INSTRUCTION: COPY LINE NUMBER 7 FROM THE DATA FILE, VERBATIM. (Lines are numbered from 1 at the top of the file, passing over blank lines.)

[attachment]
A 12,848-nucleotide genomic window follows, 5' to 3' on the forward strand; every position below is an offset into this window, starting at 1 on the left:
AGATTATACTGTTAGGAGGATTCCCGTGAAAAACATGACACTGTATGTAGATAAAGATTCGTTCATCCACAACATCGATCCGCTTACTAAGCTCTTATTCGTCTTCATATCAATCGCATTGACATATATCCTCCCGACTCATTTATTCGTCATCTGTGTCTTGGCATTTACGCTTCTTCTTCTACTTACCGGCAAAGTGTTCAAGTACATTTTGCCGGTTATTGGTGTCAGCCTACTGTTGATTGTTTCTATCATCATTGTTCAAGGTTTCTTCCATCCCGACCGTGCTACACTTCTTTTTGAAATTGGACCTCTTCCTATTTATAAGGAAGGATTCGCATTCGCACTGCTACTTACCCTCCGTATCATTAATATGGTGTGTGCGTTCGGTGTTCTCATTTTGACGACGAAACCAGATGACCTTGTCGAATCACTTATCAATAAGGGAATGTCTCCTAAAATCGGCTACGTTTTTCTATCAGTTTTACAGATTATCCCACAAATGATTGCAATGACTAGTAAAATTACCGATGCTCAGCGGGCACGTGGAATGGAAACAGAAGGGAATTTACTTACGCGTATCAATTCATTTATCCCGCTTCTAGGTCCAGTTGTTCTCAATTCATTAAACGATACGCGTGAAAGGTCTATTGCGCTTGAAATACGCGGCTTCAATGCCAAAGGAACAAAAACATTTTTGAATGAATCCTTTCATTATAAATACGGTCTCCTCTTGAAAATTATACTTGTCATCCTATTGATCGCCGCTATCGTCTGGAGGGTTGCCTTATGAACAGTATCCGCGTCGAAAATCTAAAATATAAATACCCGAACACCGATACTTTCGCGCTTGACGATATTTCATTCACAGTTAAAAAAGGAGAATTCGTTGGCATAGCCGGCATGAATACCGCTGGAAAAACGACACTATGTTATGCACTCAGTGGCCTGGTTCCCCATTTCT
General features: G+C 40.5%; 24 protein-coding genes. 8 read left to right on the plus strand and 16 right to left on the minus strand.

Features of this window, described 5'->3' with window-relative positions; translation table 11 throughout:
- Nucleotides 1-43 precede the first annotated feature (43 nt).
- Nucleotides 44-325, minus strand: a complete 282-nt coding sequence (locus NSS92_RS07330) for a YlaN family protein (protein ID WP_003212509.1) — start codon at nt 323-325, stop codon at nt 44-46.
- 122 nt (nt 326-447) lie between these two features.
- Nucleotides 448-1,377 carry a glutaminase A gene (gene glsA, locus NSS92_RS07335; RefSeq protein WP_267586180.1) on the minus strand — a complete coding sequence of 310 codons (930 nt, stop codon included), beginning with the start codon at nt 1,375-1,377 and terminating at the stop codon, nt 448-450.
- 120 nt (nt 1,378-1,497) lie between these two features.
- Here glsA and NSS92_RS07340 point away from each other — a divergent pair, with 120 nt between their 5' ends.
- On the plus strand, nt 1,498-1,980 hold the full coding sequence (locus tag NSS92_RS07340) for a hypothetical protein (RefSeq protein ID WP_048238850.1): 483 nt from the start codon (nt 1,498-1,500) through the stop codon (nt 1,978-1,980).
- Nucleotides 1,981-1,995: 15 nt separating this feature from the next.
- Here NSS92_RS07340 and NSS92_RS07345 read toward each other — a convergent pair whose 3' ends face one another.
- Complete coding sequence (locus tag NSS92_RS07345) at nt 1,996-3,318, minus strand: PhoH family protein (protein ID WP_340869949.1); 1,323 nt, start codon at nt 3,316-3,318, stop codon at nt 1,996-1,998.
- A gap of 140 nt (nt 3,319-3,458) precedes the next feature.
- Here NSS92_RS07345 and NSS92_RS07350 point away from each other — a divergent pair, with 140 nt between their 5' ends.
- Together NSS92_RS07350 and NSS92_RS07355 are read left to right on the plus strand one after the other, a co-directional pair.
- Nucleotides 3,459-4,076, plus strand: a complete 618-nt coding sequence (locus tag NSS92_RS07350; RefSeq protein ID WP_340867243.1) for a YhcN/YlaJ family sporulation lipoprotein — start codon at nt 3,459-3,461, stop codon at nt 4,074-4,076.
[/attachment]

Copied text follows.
- 122 nt (nt 326-447) lie between these two features.